How To Create An Email Newsletter

Marketing October 27, 2011

Tatiana Morand

By Tatiana Morand

Is an email newsletter part of your communications mix?

You've likely produced a printed newsletter since your organization began, and now you probably offer a PDF or online version on your website. But have you really thought about your e-newsletter as a pivotal piece in your email marketing efforts? Even if you are using a number of other communications channels, an e-newsletter is a cost-effective way to:

  • keep constituents informed about your organization
  • drive traffic to your website
  • maintain regular exposure for your organization with external audiences (e.g., media, government, other non-profits, etc.)

Although there is a flurry of activity around new social media tools, email - when conducted effectively - offers a convenient way to provide up-to-date information right into the subscriber's in-box through real-time delivery. If you simply converted your print newsletter to an online version, or if you are just getting started with a web-based newsletter, you might want to step back and take a good look at your e-newsletter to be sure it is meeting your objectives.

Read More: How To Write An Amazing Nonprofit Newsletter + 8 Inspiring Examples

What Are Your Newsletter Objectives?

If you haven’t articulated your e-newsletter’s goals recently (e.g., in a yearly communications/marketing plan), it might be time to re-establish and prioritize your list of objectives. For example, is your key goal to keep members, volunteers or donors informed about your organization’s news, activities and accomplishments? Or is your newsletter your main form of promotion for regular events or activities – for which you want/need them to take action (e.g., register/volunteer/donate)? Setting clear objectives will help steer your decisions on scheduling, layout and content.

Refreshing your e-mail newsletter

Once you re-confirm your objectives, you should take a good long look at the format, design, content delivery method and scheduling to be sure all are optimized to meet your goals.  After all, your e-newsletter is competing with an ever-increasing “rising tide of bacon email” that is flooding inboxes, so you need to give your subscribers a reason to open your email and, hopefully, read the newsletter contents.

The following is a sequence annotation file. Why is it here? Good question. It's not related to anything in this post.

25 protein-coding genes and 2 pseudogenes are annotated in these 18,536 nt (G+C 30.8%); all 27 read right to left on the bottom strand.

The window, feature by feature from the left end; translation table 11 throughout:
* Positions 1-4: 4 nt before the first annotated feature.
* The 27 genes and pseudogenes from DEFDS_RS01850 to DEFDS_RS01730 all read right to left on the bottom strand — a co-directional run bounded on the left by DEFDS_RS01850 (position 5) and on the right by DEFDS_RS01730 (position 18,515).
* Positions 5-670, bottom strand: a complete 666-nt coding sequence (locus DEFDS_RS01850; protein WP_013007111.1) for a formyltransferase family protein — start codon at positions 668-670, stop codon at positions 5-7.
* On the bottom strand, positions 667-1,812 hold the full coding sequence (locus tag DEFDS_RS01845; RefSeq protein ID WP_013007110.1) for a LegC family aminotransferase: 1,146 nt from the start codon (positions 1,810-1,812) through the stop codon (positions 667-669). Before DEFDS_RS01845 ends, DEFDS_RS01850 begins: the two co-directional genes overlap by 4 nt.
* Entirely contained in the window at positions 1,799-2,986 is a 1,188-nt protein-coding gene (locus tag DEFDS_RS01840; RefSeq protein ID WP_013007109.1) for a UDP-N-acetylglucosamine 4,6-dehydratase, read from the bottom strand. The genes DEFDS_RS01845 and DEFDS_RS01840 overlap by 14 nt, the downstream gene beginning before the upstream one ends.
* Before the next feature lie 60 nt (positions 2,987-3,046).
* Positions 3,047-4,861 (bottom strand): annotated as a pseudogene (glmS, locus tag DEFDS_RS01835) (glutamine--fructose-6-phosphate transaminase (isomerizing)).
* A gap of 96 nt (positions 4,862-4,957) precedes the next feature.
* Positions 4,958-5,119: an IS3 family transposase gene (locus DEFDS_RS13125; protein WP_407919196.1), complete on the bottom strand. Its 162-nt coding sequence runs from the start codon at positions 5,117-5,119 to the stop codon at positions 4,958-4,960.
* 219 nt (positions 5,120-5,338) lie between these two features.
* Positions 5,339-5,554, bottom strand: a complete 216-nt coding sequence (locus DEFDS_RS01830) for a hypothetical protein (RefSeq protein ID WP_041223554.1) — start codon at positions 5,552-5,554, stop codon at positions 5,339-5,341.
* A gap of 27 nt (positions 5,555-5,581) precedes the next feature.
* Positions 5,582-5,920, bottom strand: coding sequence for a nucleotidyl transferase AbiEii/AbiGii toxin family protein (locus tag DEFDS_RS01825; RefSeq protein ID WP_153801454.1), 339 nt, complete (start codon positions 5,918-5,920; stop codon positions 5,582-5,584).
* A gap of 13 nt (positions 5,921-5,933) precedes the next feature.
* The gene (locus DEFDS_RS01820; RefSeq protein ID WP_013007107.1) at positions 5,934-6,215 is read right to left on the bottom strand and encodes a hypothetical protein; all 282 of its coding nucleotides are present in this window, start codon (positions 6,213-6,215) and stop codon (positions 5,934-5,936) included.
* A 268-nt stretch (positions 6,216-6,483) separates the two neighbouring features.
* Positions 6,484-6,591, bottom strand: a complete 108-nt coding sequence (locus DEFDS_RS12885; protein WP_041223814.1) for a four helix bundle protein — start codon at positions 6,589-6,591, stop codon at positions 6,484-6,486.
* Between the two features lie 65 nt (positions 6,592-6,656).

Here are a few things to consider if you are just starting out or you are reviewing and revitalizing your newsletter:

What about your layout / design?

Many non-profits and member-based organizations are concerned that their communications shouldn't appear too expensive to ensure you aren't perceived as using funds that should be applied to serving the organization’s mission. This means you need to strive for a balance between a slick or too-sophisticated design and one that is too dull, or uninspiring. If you have someone develop a good, clean layout format that incorporates your organization’s logo and design standards, it should help with readability while also projecting a cost-effective image.

The first thing to remember is that an e-newsletter is not a print newsletter – they are different media. People read emails and online material very differently than they do print versions. If you are lucky enough to have them open your email, you are likely going to have to deal with a short attention span and high expectations. People usually scan an email so it is extremely important that you follow a few online design techniques, including:

Capture the reader’s attention with a focal point:

This might be through a high impact header or masthead; a bold headline or a photo that draws the reader’s eye to the lead story. Don’t forget to make it clear whose newsletter this is – e.g., have your logo and organization name clearly visible if it isn’t part of the masthead.

Offer a clean, crisp design:

  • Keep it simple: the eye gets confused if there is too much going on – e.g., too many photos or visuals or a busy layout without any white space.
  • Use color effectively and boldly (in concert with your corporate design guidelines)
  • Don’t use too many fonts or typefaces and be sure body text is readable (especially if your audience is over 40)

Guide your reader through: 

  • Offer a table of contents
  • Break up the content...
    • with effective headlines and sub-headings - for skimmers/scanners
    • with bullet points
    • with diagrams or visuals

Effective scheduling -- timing is everything

You may have established circulation timelines to suit your production schedule. But have you ever considered which day and time are best for sending your e-newsletter? The quick answer is –  it depends on your audience. For example, the majority of business-related emails are opened between 5 a.m. and 5 p.m., Tuesday through Thursday –  with 11 am being a suggested sweet spot. But your recipients may want to read your e-newsletter at home or on the weekend, depending on your content and their profile (e.g., men, women, students, type of career, etc.).

As Nancy Schwartz ( suggests: “timing is everything. It’s the gatekeeper to having even a chance of connecting with your target audiences.” Schwartz recommends doing some research to get to know your supporters’ preferences so you can connect with them at the optimal times. Once you better understand your audience, you can figure out when to best connect with them. For example, you might want to reach out when others aren’t and also consider weekends when your audiences have more time and attention for you.